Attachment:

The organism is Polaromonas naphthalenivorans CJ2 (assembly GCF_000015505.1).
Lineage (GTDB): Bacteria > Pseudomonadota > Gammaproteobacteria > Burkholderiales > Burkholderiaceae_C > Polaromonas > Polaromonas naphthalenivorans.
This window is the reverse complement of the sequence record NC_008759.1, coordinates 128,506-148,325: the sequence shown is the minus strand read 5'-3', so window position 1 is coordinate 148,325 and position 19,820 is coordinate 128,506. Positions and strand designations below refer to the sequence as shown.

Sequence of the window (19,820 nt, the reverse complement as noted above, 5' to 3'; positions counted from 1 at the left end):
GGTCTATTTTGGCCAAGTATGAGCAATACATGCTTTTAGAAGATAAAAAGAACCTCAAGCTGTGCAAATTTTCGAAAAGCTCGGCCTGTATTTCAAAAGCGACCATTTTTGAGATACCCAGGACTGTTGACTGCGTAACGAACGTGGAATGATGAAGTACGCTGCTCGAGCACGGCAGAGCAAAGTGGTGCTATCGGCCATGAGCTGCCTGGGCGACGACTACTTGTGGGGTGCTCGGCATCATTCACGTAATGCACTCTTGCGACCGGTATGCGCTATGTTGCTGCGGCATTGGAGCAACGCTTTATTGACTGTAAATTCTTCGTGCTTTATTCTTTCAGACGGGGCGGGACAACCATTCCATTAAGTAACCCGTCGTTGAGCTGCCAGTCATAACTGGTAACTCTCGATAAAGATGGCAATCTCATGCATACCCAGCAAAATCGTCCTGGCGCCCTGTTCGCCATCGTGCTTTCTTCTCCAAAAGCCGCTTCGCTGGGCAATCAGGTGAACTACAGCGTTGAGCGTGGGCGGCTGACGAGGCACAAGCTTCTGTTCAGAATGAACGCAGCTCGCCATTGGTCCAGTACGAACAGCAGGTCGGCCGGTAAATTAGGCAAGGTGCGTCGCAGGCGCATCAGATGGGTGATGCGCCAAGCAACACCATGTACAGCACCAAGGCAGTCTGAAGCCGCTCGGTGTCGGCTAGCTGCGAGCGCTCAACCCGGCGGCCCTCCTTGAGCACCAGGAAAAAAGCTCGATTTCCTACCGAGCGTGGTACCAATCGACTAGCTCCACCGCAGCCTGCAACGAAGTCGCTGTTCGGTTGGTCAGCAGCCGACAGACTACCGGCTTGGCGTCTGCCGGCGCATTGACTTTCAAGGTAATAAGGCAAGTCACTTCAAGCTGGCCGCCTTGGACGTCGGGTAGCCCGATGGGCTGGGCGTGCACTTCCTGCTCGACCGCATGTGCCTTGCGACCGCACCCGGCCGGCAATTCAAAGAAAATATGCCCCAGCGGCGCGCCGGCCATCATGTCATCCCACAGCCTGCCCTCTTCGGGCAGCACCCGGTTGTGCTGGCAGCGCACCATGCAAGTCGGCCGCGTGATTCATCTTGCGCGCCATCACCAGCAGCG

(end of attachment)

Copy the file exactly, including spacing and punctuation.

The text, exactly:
The organism is Polaromonas naphthalenivorans CJ2 (assembly GCF_000015505.1).
Lineage (GTDB): Bacteria > Pseudomonadota > Gammaproteobacteria > Burkholderiales > Burkholderiaceae_C > Polaromonas > Polaromonas naphthalenivorans.
This window is the reverse complement of the sequence record NC_008759.1, coordinates 128,506-148,325: the sequence shown is the minus strand read 5'-3', so window position 1 is coordinate 148,325 and position 19,820 is coordinate 128,506. Positions and strand designations below refer to the sequence as shown.

Sequence of the window (19,820 nt, the reverse complement as noted above, 5' to 3'; positions counted from 1 at the left end):
GGTCTATTTTGGCCAAGTATGAGCAATACATGCTTTTAGAAGATAAAAAGAACCTCAAGCTGTGCAAATTTTCGAAAAGCTCGGCCTGTATTTCAAAAGCGACCATTTTTGAGATACCCAGGACTGTTGACTGCGTAACGAACGTGGAATGATGAAGTACGCTGCTCGAGCACGGCAGAGCAAAGTGGTGCTATCGGCCATGAGCTGCCTGGGCGACGACTACTTGTGGGGTGCTCGGCATCATTCACGTAATGCACTCTTGCGACCGGTATGCGCTATGTTGCTGCGGCATTGGAGCAACGCTTTATTGACTGTAAATTCTTCGTGCTTTATTCTTTCAGACGGGGCGGGACAACCATTCCATTAAGTAACCCGTCGTTGAGCTGCCAGTCATAACTGGTAACTCTCGATAAAGATGGCAATCTCATGCATACCCAGCAAAATCGTCCTGGCGCCCTGTTCGCCATCGTGCTTTCTTCTCCAAAAGCCGCTTCGCTGGGCAATCAGGTGAACTACAGCGTTGAGCGTGGGCGGCTGACGAGGCACAAGCTTCTGTTCAGAATGAACGCAGCTCGCCATTGGTCCAGTACGAACAGCAGGTCGGCCGGTAAATTAGGCAAGGTGCGTCGCAGGCGCATCAGATGGGTGATGCGCCAAGCAACACCATGTACAGCACCAAGGCAGTCTGAAGCCGCTCGGTGTCGGCTAGCTGCGAGCGCTCAACCCGGCGGCCCTCCTTGAGCACCAGGAAAAAAGCTCGATTTCCTACCGAGCGTGGTACCAATCGACTAGCTCCACCGCAGCCTGCAACGAAGTCGCTGTTCGGTTGGTCAGCAGCCGACAGACTACCGGCTTGGCGTCTGCCGGCGCATTGACTTTCAAGGTAATAAGGCAAGTCACTTCAAGCTGGCCGCCTTGGACGTCGGGTAGCCCGATGGGCTGGGCGTGCACTTCCTGCTCGACCGCATGTGCCTTGCGACCGCACCCGGCCGGCAATTCAAAGAAAATATGCCCCAGCGGCGCGCCGGCCATCATGTCATCCCACAGCCTGCCCTCTTCGGGCAGCACCCGGTTGTGCTGGCAGCGCACCATGCAAGTCGGCCGCGTGATTCATCTTGCGCGCCATCACCAGCAGCG